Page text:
hdhouse made a funny. "he waffled on just about everything...stands...with whatever wind is blowing. beware the person who will say anything or not say anything to win you over."

I presume this means hdhouse did not vote for "I was for it before I was against it" Weathervane Kerry.

Simon said...

Brigadier Pudding said...
"Seems like Republicans are falling into the same trap the Democrats have for years -- i.e., settling for the guy they think is the most electable instead of picking the best candidate."

That comparison falls apart. The problem with Kerry wasn't that he was selected for being the most electable candidate, it was that he was a bloody awful candidate. There's no harm in picking the most electable candidate if that candidate's also a really good candidate on their own merits. Giuliani isn't a perfect match for many in the GOP, but he's a good match on many levels, and really, the only hurdle he has to clear is this one: when all factors are weighed, including electability, is he ahead of the other folks in the primary? Of all the candidate announced and likely so far, I think Rudy comes out ahead on that measurement.

Superdad said...

Lets not get to far out in front of this thing. Remeber 1992 - Clinton was never even in the race until he pulled an upset in the New York primary. One win can do a lot for a second rung candidate. Don't count Huckabee out just yet.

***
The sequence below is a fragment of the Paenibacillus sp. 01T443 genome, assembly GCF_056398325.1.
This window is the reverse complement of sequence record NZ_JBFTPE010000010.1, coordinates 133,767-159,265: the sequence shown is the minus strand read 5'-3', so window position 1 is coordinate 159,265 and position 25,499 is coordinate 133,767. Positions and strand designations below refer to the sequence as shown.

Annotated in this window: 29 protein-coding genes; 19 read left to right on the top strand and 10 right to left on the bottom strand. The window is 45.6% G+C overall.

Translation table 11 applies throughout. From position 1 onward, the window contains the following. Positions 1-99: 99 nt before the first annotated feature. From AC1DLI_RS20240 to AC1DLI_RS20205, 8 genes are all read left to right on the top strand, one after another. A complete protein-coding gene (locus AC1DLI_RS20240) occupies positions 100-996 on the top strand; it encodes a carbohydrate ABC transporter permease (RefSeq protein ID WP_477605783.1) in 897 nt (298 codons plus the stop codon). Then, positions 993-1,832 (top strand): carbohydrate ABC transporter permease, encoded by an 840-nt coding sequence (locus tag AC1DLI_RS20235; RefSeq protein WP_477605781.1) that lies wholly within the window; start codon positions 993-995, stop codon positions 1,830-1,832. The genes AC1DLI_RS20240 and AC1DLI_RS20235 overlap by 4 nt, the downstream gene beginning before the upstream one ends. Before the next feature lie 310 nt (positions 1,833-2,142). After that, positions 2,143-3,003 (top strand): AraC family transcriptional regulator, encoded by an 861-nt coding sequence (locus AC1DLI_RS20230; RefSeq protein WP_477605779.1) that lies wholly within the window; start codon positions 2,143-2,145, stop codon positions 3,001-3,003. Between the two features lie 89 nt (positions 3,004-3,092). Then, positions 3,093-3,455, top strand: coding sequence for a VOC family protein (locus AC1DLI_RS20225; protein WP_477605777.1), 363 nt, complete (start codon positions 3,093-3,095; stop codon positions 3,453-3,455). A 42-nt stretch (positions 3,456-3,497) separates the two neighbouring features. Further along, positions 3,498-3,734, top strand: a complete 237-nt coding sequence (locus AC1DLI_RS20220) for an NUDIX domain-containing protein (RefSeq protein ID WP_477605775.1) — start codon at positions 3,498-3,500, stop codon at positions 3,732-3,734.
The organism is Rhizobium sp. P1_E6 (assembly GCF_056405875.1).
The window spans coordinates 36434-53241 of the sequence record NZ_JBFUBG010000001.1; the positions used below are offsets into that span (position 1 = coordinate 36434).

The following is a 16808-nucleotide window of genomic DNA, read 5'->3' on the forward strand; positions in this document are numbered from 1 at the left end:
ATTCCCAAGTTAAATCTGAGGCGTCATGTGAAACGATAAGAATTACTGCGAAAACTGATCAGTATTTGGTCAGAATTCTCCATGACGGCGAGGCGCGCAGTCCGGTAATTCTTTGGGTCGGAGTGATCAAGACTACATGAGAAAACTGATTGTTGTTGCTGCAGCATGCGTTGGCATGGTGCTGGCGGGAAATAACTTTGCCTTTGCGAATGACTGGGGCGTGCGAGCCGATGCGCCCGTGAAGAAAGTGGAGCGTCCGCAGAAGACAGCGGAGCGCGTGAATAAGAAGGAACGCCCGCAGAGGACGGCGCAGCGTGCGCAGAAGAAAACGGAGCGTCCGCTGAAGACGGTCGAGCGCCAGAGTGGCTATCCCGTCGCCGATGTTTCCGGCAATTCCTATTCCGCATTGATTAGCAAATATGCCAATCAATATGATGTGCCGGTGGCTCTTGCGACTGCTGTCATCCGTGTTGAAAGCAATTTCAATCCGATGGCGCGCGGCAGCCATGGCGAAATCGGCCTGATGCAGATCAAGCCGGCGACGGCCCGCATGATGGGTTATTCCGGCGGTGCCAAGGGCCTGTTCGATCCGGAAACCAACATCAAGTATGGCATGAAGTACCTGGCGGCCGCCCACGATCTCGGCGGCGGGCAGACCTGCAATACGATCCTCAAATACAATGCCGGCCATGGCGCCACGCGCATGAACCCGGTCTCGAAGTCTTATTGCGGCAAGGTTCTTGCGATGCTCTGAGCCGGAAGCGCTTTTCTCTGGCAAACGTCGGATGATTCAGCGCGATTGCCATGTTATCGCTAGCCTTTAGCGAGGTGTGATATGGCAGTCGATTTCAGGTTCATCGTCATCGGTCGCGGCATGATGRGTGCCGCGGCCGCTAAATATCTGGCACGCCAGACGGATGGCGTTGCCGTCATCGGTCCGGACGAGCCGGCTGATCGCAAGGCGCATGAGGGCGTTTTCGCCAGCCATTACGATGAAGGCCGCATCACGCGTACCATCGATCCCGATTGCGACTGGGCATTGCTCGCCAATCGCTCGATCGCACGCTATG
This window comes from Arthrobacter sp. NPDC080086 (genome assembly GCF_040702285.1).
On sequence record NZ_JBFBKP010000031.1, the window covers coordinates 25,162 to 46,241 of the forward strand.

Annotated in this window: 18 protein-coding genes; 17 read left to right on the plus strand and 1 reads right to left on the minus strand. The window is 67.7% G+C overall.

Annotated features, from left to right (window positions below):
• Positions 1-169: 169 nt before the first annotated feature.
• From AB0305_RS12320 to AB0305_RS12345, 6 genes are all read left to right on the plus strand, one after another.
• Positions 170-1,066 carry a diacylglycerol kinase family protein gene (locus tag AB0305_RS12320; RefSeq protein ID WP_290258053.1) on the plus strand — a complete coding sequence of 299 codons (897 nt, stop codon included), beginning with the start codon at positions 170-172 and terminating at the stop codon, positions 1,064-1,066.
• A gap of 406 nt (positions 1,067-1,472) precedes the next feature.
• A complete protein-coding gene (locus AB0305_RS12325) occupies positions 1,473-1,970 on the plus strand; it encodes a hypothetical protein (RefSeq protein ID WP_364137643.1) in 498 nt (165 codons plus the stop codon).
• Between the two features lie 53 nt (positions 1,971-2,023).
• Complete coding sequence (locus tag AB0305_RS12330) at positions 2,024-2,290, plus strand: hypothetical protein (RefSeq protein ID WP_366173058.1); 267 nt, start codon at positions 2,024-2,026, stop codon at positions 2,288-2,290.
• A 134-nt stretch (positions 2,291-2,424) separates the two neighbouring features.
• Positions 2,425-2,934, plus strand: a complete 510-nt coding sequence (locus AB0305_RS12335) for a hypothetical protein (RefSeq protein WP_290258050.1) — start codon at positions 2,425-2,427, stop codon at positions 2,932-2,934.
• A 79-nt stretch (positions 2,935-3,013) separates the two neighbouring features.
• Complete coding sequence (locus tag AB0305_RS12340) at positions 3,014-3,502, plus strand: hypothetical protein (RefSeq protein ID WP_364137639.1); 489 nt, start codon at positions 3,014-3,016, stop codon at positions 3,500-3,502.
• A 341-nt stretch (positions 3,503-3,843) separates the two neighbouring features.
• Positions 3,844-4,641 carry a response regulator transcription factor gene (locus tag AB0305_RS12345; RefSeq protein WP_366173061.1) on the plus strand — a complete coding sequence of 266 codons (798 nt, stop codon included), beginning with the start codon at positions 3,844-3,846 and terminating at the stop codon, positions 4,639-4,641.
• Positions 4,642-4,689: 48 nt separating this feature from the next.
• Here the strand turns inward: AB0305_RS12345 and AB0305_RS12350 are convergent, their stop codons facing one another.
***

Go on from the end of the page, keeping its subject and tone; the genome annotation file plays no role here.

Revenant said...

Republicans generally vote values and morals over electability.

Well, they did just the opposite in 1988 and 2000.

Simon said...

Another thought on Rudy and Mitt from Chuck Todd, on my commute home: he suggests that one reason why social conservatives may be happier (or at least, more sanguine) than one might expect them to be with Giuliani is that they see all the contenders as compromises, and if you're going to have to compromise no matter what, you might as well pick the guy you like best. It's a thought.

Zeb Quinn said...

I don't see that Rudy being the frontrunner means that the Republicans are opting for electability over values. There are no acceptable Republican candidates that excel in the morals and values department. Don't say Romney, because Romney has a checkered history of squishiness when it comes to conservative bona fides too. When you get into comparisons, Rudy's assets are incomparable. Rudy is in some ways another Ronald Reagan.